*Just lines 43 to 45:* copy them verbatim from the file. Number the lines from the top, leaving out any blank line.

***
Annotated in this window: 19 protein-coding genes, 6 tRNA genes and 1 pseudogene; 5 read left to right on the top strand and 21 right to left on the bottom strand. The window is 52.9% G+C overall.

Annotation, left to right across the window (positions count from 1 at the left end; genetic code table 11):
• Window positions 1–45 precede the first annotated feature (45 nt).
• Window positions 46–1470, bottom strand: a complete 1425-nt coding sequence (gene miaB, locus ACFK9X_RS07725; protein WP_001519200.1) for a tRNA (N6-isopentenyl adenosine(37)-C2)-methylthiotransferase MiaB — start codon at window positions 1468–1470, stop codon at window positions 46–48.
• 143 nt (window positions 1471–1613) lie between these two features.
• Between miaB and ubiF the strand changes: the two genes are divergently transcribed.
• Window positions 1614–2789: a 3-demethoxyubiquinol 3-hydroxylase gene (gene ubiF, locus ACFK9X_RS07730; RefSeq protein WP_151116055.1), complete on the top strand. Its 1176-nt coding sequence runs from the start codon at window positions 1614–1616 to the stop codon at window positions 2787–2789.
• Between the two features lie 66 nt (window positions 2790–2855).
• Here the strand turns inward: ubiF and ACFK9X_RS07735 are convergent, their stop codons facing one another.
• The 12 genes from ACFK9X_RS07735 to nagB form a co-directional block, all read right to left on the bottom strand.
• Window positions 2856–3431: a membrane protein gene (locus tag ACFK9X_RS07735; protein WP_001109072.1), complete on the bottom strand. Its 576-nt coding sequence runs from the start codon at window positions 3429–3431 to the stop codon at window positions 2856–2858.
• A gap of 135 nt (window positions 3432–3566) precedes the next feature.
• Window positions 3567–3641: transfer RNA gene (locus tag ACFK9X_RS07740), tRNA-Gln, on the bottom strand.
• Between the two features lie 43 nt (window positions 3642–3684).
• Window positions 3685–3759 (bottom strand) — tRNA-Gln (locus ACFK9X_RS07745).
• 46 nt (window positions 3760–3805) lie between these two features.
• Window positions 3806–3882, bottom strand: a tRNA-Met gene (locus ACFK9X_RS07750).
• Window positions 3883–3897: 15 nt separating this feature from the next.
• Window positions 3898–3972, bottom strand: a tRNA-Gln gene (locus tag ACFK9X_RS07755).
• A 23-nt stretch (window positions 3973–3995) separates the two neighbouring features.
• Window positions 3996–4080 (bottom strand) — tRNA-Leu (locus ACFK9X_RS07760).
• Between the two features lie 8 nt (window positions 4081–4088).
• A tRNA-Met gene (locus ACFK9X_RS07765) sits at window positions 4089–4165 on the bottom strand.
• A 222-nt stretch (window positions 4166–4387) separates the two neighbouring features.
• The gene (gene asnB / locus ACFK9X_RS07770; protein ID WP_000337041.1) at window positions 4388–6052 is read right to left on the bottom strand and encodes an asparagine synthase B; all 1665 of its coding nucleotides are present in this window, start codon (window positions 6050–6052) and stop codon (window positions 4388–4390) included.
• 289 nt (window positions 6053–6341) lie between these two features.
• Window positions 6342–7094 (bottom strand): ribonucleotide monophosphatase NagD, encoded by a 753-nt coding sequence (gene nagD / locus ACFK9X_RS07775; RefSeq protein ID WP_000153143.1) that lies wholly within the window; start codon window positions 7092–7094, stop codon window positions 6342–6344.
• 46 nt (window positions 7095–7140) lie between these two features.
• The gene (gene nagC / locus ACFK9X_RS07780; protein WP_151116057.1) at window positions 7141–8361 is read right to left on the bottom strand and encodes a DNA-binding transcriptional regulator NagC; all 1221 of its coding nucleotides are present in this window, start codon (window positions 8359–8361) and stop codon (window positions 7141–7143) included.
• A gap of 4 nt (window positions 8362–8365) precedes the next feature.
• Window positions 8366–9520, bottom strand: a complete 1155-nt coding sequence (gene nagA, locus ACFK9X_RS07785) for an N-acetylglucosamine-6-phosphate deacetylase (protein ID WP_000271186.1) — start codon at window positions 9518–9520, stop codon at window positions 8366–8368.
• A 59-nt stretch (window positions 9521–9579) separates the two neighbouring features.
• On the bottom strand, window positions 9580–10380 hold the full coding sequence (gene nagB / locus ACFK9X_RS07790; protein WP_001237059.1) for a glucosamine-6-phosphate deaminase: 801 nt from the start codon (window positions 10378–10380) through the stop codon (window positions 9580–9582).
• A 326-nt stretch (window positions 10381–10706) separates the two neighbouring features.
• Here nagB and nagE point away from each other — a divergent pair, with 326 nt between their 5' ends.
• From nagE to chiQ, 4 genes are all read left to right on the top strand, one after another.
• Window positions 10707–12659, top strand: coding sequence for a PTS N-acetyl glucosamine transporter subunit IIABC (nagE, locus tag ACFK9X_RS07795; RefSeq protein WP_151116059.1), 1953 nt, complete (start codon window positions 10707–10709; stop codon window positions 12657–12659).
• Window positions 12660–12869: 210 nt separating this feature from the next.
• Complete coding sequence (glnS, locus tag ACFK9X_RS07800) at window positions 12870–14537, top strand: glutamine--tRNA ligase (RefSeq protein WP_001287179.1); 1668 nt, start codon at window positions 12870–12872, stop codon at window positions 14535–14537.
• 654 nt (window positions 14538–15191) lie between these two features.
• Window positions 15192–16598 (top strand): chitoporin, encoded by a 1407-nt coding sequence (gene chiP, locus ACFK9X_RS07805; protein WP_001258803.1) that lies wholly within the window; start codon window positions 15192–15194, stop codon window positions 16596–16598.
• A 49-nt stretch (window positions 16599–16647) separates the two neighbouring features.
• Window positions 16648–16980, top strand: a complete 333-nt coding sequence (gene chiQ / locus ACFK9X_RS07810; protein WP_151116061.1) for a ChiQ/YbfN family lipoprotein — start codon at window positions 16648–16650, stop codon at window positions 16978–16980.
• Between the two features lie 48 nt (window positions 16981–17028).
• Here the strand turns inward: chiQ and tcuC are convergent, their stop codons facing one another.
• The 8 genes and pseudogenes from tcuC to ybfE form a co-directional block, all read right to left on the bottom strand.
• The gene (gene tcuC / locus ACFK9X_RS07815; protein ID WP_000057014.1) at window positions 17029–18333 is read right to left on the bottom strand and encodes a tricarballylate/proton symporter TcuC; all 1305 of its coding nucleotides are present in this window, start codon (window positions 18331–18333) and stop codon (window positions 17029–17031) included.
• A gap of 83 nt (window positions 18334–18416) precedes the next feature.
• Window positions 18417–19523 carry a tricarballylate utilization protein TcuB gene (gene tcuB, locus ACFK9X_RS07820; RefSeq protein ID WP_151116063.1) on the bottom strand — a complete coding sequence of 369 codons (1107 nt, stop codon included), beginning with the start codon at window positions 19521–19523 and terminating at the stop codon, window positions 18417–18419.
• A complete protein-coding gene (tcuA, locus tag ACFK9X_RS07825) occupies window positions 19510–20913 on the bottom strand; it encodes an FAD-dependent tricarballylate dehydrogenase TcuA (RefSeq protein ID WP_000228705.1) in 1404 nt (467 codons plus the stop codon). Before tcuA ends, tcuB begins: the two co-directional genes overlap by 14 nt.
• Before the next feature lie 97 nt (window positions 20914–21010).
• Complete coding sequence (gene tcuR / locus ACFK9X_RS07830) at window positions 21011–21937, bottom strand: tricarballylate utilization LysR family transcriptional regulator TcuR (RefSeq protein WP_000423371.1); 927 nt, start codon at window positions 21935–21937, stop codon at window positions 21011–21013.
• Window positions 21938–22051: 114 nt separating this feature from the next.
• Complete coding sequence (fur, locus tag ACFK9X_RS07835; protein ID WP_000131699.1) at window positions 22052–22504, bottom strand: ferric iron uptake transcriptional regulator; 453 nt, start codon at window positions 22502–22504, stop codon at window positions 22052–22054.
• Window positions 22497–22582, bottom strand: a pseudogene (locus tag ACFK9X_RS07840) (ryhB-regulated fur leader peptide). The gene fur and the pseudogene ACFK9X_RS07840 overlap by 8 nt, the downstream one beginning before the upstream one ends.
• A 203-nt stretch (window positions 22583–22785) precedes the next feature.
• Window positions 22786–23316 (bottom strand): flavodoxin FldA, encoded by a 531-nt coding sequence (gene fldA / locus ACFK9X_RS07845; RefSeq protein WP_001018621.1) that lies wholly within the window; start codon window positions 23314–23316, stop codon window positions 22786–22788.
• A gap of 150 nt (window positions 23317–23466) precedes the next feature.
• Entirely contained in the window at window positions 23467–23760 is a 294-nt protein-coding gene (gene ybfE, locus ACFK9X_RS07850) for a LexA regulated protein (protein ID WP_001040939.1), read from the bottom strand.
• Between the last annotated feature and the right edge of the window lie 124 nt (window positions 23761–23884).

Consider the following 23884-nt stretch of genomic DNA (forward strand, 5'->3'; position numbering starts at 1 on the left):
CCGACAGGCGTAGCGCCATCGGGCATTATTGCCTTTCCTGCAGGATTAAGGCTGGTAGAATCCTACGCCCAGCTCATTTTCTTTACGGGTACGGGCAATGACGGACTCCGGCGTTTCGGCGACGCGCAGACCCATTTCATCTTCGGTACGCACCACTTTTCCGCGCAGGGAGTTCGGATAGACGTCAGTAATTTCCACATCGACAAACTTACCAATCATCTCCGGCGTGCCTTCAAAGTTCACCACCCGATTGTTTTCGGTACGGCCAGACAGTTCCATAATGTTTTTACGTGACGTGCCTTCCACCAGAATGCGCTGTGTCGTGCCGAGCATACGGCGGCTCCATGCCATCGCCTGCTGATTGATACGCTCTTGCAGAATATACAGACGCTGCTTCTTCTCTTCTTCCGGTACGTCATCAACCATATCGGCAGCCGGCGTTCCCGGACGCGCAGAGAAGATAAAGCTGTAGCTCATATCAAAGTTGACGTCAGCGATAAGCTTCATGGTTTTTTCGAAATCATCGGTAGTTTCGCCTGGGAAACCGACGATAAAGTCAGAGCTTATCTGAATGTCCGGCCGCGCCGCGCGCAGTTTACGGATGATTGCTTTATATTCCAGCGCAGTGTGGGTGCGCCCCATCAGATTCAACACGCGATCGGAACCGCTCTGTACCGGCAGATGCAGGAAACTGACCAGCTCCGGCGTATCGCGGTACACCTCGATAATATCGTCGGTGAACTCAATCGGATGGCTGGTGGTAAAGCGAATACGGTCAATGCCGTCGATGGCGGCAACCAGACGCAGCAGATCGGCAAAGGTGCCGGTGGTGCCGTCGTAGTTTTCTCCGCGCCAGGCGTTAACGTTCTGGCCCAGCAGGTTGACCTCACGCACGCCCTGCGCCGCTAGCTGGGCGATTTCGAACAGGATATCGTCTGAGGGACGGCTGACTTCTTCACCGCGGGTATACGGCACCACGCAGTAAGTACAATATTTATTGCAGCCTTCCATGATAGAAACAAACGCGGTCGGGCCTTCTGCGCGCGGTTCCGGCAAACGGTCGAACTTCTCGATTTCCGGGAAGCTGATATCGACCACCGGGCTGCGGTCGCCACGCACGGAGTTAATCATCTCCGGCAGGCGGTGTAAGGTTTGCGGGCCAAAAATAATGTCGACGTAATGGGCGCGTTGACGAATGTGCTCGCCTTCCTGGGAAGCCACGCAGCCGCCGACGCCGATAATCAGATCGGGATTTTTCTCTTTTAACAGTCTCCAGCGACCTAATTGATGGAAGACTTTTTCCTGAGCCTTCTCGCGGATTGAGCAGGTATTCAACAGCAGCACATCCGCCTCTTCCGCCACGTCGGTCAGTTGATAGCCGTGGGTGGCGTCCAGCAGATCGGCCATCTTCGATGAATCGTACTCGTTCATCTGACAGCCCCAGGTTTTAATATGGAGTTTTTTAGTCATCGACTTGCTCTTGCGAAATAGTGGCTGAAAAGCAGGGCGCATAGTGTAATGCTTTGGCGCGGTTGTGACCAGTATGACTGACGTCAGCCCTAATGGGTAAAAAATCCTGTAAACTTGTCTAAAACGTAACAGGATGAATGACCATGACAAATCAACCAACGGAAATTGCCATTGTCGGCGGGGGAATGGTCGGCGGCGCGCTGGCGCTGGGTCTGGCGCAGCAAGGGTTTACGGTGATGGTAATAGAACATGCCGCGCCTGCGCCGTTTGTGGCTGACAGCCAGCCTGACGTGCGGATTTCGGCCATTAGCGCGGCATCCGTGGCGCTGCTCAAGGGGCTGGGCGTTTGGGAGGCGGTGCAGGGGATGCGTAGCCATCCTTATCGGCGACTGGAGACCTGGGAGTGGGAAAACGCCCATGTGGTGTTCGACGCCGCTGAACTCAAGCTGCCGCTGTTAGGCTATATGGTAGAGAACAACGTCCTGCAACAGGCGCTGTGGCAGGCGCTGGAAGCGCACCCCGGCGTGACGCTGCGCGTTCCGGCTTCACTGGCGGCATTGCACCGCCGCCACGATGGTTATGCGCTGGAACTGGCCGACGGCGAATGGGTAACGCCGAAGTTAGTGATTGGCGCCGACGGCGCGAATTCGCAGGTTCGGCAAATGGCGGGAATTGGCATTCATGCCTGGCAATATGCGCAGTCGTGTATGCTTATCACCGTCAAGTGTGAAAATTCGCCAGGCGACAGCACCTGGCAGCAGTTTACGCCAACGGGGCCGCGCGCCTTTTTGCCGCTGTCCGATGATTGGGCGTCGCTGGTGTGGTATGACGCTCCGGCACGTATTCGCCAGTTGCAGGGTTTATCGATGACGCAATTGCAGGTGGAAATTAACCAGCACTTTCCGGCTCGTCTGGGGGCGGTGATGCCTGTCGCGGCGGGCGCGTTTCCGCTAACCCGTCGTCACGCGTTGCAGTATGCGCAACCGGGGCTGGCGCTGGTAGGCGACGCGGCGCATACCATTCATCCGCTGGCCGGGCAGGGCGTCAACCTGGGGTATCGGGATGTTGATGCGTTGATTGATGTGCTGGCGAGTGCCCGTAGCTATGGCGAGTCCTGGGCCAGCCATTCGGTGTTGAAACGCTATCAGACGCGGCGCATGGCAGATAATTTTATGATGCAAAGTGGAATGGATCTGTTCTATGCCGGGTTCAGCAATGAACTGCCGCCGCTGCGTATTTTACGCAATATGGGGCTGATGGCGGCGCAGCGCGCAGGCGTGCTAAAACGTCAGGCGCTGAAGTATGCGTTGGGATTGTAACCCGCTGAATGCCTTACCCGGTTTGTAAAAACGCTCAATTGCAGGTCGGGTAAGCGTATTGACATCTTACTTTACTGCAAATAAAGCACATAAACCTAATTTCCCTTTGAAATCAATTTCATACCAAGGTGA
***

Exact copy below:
• Window positions 16648–16980, top strand: a complete 333-nt coding sequence (gene chiQ / locus ACFK9X_RS07810; protein WP_151116061.1) for a ChiQ/YbfN family lipoprotein — start codon at window positions 16648–16650, stop codon at window positions 16978–16980.
• Between the two features lie 48 nt (window positions 16981–17028).
• Here the strand turns inward: chiQ and tcuC are convergent, their stop codons facing one another.